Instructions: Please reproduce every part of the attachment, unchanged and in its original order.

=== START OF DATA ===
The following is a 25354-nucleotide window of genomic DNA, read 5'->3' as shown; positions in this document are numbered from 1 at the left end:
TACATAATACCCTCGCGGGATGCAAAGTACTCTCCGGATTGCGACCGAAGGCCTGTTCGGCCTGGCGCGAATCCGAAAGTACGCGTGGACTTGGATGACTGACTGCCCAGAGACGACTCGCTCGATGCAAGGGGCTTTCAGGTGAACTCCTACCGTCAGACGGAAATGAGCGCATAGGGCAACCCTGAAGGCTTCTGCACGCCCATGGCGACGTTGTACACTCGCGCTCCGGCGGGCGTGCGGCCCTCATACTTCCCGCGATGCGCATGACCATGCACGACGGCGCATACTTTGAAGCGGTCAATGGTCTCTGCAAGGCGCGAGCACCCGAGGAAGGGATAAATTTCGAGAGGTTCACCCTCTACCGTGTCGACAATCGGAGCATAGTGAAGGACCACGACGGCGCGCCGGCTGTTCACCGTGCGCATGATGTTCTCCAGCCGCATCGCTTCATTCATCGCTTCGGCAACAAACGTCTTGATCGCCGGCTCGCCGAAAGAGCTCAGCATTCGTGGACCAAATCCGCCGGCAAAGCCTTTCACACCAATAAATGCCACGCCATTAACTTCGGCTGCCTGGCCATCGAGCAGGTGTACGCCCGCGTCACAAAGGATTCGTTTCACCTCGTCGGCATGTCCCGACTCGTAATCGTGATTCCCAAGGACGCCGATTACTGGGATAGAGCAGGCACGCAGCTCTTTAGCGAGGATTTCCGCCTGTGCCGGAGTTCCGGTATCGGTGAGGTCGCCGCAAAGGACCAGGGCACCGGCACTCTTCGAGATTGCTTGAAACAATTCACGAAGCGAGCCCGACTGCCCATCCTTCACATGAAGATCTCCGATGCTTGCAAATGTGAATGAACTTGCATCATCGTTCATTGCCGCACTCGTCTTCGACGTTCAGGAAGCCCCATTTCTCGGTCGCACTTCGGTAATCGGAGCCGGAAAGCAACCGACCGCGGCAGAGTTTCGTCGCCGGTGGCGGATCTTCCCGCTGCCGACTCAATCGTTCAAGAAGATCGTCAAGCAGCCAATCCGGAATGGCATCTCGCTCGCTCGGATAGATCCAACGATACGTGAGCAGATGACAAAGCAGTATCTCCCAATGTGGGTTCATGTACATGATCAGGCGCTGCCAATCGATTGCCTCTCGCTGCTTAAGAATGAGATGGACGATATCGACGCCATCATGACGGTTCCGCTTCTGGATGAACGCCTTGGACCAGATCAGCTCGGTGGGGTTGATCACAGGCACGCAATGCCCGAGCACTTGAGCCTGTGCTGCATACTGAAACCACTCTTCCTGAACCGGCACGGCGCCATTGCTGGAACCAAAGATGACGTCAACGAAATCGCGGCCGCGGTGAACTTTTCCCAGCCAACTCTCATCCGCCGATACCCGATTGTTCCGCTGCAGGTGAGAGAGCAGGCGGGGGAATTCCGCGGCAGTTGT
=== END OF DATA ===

The following is a 25354-nucleotide window of genomic DNA, read 5'->3' as shown; positions in this document are numbered from 1 at the left end:
TACATAATACCCTCGCGGGATGCAAAGTACTCTCCGGATTGCGACCGAAGGCCTGTTCGGCCTGGCGCGAATCCGAAAGTACGCGTGGACTTGGATGACTGACTGCCCAGAGACGACTCGCTCGATGCAAGGGGCTTTCAGGTGAACTCCTACCGTCAGACGGAAATGAGCGCATAGGGCAACCCTGAAGGCTTCTGCACGCCCATGGCGACGTTGTACACTCGCGCTCCGGCGGGCGTGCGGCCCTCATACTTCCCGCGATGCGCATGACCATGCACGACGGCGCATACTTTGAAGCGGTCAATGGTCTCTGCAAGGCGCGAGCACCCGAGGAAGGGATAAATTTCGAGAGGTTCACCCTCTACCGTGTCGACAATCGGAGCATAGTGAAGGACCACGACGGCGCGCCGGCTGTTCACCGTGCGCATGATGTTCTCCAGCCGCATCGCTTCATTCATCGCTTCGGCAACAAACGTCTTGATCGCCGGCTCGCCGAAAGAGCTCAGCATTCGTGGACCAAATCCGCCGGCAAAGCCTTTCACACCAATAAATGCCACGCCATTAACTTCGGCTGCCTGGCCATCGAGCAGGTGTACGCCCGCGTCACAAAGGATTCGTTTCACCTCGTCGGCATGTCCCGACTCGTAATCGTGATTCCCAAGGACGCCGATTACTGGGATAGAGCAGGCACGCAGCTCTTTAGCGAGGATTTCCGCCTGTGCCGGAGTTCCGGTATCGGTGAGGTCGCCGCAAAGGACCAGGGCACCGGCACTCTTCGAGATTGCTTGAAACAATTCACGAAGCGAGCCCGACTGCCCATCCTTCACATGAAGATCTCCGATGCTTGCAAATGTGAATGAACTTGCATCATCGTTCATTGCCGCACTCGTCTTCGACGTTCAGGAAGCCCCATTTCTCGGTCGCACTTCGGTAATCGGAGCCGGAAAGCAACCGACCGCGGCAGAGTTTCGTCGCCGGTGGCGGATCTTCCCGCTGCCGACTCAATCGTTCAAGAAGATCGTCAAGCAGCCAATCCGGAATGGCATCTCGCTCGCTCGGATAGATCCAACGATACGTGAGCAGATGACAAAGCAGTATCTCCCAATGTGGGTTCATGTACATGATCAGGCGCTGCCAATCGATTGCCTCTCGCTGCTTAAGAATGAGATGGACGATATCGACGCCATCATGACGGTTCCGCTTCTGGATGAACGCCTTGGACCAGATCAGCTCGGTGGGGTTGATCACAGGCACGCAATGCCCGAGCACTTGAGCCTGTGCTGCATACTGAAACCACTCTTCCTGAACCGGCACGGCGCCATTGCTGGAACCAAAGATGACGTCAACGAAATCGCGGCCGCGGTGAACTTTTCCCAGCCAACTCTCATCCGCCGATACCCGATTGTTCCGCTGCAGGTGAGAGAGCAGGCGGGGGAATTCCGCGGCAGTTGT